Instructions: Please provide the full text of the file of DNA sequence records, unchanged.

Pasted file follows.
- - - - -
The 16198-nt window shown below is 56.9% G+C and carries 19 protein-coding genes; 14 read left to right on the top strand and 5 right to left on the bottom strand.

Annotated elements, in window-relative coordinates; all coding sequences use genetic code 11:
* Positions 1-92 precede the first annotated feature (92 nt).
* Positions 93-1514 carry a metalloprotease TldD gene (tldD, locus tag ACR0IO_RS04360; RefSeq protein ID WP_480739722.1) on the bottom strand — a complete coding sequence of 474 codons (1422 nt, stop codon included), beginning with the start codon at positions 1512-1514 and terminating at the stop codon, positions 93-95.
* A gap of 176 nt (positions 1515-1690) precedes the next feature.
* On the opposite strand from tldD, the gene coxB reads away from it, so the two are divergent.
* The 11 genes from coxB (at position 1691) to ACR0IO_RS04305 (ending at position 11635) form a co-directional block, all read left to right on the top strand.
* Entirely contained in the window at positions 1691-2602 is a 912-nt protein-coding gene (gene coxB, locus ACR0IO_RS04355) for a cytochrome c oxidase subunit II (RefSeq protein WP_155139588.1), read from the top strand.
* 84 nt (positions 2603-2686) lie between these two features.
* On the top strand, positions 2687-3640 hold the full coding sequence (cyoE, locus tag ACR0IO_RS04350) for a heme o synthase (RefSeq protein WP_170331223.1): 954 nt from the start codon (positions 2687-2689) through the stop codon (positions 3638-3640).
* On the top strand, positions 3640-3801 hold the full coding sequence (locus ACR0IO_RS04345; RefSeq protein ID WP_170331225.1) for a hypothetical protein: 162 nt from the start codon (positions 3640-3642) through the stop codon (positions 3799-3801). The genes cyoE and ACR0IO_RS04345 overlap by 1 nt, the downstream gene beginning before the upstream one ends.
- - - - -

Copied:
The 16198-nt window shown below is 56.9% G+C and carries 19 protein-coding genes; 14 read left to right on the top strand and 5 right to left on the bottom strand.

Annotated elements, in window-relative coordinates; all coding sequences use genetic code 11:
* Positions 1-92 precede the first annotated feature (92 nt).
* Positions 93-1514 carry a metalloprotease TldD gene (tldD, locus tag ACR0IO_RS04360; RefSeq protein ID WP_480739722.1) on the bottom strand — a complete coding sequence of 474 codons (1422 nt, stop codon included), beginning with the start codon at positions 1512-1514 and terminating at the stop codon, positions 93-95.
* A gap of 176 nt (positions 1515-1690) precedes the next feature.
* On the opposite strand from tldD, the gene coxB reads away from it, so the two are divergent.
* The 11 genes from coxB (at position 1691) to ACR0IO_RS04305 (ending at position 11635) form a co-directional block, all read left to right on the top strand.
* Entirely contained in the window at positions 1691-2602 is a 912-nt protein-coding gene (gene coxB, locus ACR0IO_RS04355) for a cytochrome c oxidase subunit II (RefSeq protein WP_155139588.1), read from the top strand.
* 84 nt (positions 2603-2686) lie between these two features.
* On the top strand, positions 2687-3640 hold the full coding sequence (cyoE, locus tag ACR0IO_RS04350) for a heme o synthase (RefSeq protein WP_170331223.1): 954 nt from the start codon (positions 2687-2689) through the stop codon (positions 3638-3640).
* On the top strand, positions 3640-3801 hold the full coding sequence (locus ACR0IO_RS04345; RefSeq protein ID WP_170331225.1) for a hypothetical protein: 162 nt from the start codon (positions 3640-3642) through the stop codon (positions 3799-3801). The genes cyoE and ACR0IO_RS04345 overlap by 1 nt, the downstream gene beginning before the upstream one ends.